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close this bookDisaster Mitigation - 2nd Edition (Department of Humanitarian Affairs/United Nations Disaster Relief Office - Disaster Management Training Programme - United Nations Development Programme , 1994, 64 p.)
View the document(introduction...)
View the documentUnited Nations reorganization and the Disaster Management Training Programme
View the documentIntroduction
close this folderPart 1 - Introduction to mitigation concepts
View the document(introduction...)
View the documentThe sanitary revolution: a paradigm for disaster mitigation
View the documentKnow your enemy: hazards and their effects
View the documentSaving life and reducing economic disruption
View the documentTargeting mitigation where it has most effect
View the documentVulnerability
close this folderSpecific Hazards and Mitigation
View the document(introduction...)
View the documentFloods and water hazards
View the documentEarthquakes
View the documentVolcanic eruption
View the documentLand instabilities
View the documentStrong winds (typhoons, hurricanes, cyclones, tropical storms and tornados)
View the documentTechnological hazards
View the documentDrought and desertification
View the documentSUMMARY
close this folderPart 2 - Actions to reduce risk
View the document(introduction...)
View the documentReducing hazard vs reducing vulnerability
View the documentTools, powers and budgets
View the documentCommunity-based mitigation
View the documentThe menu of mitigation actions
View the documentSUMMARY
close this folderPart 3 - Mitigation strategies
View the document(introduction...)
View the documentAims and methods
View the documentEconomics of mitigation
View the documentPracticalities of mitigation
View the documentOpportunities for mitigation: post-disaster implementation
View the documentEmpowerment and community-based mitigation
View the documentSUMMARY
close this folderPart 4 - Implementing organizations
View the document(introduction...)
View the documentBuilding up skills and institutions
View the documentThe regional context: a problem shared
View the documentInternational exchange of expertise
View the documentSupporting decision-making: external specialists
View the documentKnowledge dissemination
View the documentInternational decade for natural disaster reduction
View the documentDisaster mitigation in UNDP country programming
View the documentInitial phases of the UNDP country programming exercise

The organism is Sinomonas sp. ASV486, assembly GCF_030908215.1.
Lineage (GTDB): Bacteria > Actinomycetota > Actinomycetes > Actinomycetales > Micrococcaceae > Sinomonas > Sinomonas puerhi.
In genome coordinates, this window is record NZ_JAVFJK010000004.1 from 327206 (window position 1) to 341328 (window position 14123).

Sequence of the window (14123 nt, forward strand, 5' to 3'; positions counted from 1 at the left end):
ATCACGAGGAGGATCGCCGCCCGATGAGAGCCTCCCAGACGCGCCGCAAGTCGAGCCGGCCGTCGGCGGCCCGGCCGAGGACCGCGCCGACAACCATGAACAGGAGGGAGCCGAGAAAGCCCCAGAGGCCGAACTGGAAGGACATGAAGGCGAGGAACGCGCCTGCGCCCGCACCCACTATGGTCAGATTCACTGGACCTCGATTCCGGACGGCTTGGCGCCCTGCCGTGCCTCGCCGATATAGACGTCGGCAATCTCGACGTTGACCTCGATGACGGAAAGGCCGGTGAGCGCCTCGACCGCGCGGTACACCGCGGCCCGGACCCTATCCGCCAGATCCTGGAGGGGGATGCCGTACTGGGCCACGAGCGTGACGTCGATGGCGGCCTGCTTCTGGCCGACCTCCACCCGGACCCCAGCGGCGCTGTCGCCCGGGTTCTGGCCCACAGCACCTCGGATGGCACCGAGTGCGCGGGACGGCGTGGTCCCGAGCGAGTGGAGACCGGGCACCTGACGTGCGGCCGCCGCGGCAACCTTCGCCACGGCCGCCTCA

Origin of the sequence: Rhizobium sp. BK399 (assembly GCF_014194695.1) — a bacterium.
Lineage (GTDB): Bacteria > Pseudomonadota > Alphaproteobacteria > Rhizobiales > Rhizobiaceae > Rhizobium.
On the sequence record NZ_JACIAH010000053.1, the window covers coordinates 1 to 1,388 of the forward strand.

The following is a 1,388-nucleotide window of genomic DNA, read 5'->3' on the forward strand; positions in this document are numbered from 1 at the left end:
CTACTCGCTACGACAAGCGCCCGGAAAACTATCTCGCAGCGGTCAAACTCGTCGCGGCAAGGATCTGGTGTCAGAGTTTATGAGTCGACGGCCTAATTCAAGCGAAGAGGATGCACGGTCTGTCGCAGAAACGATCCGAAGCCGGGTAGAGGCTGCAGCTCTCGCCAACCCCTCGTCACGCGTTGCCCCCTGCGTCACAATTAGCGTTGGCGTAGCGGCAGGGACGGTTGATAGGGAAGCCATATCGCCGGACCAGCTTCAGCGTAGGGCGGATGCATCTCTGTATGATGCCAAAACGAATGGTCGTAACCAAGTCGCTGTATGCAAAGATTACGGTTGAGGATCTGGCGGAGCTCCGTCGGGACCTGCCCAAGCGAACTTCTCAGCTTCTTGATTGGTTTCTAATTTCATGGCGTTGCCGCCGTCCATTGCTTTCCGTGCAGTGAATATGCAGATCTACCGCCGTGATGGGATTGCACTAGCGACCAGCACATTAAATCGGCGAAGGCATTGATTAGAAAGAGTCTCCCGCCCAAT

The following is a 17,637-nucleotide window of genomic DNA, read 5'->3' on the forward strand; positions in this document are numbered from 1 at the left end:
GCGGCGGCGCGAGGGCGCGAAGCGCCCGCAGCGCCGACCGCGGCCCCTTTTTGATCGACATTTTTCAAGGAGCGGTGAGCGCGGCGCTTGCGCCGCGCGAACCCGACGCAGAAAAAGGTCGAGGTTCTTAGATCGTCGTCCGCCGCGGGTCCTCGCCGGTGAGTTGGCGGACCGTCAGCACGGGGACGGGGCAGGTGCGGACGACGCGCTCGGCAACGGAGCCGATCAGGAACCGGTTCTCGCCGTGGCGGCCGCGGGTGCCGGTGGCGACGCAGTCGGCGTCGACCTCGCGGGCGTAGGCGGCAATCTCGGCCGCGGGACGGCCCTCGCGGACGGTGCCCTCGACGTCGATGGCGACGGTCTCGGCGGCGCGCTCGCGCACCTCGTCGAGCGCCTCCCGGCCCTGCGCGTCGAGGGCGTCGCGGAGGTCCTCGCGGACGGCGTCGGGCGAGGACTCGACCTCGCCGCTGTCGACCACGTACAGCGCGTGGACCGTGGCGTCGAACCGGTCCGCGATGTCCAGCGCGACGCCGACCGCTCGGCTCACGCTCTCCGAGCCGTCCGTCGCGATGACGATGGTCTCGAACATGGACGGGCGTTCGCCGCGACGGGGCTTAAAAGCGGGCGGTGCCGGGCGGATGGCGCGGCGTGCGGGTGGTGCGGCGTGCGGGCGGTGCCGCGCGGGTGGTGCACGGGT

View the documentSUMMARY
View the documentAnnex 1: Profile of selected United Nations agencies and their activities in disaster mitigation
View the documentAnnex 2: Acronyms
View the documentAnnex 3: Additional reading
View the documentGlossary
View the documentModule evaluation

Empowerment and community-based mitigation

Successful mitigation practices must involve collaboration between the local community and larger-scale development agencies. The local community must be aware of the risk and concerned to take action to prevent it: in this they may need technical assistance, material assistance and help in building their own capabilities. These forms of assistance may not be available in the poorest most vulnerable communities, in which case they need to be provided by external agencies. One of the most effective ways in which such an agency can help promote community protection is by enabling communities to formulate their own project proposals and negotiate with government and the larger development agencies (or government agencies) for the necessary government actions and the material assistance they need. This is especially true for technologically based engineering projects, such as large embankments, spillways, and diversion works. For example construction of community defences based solely on hand-labor and local materials alone may result in poor disaster defences. But local labor supplemented by heavy machinery, and local materials bonded by factory-made materials (e.g. cement or wire mesh) provided from external sources can result in lasting defences which the local community will be able to trust and maintain in the long term. Similarly a community-based mitigation program may need government action to provide land for safer resettlement of the most vulnerable, which can most effectively be determined by the community itself.

The empowerment of the community created by achieving such goals and obtaining assistance from government agencies is likely to be a lasting development benefit.


The empowerment of the local community acquired through negotiating assistance from government agencies can be a lasting development benefit.

A government bulldozer cleans debris from a mud-flow in the Rimac Valley according to plans drawn up by PREDES in consultation with the local community.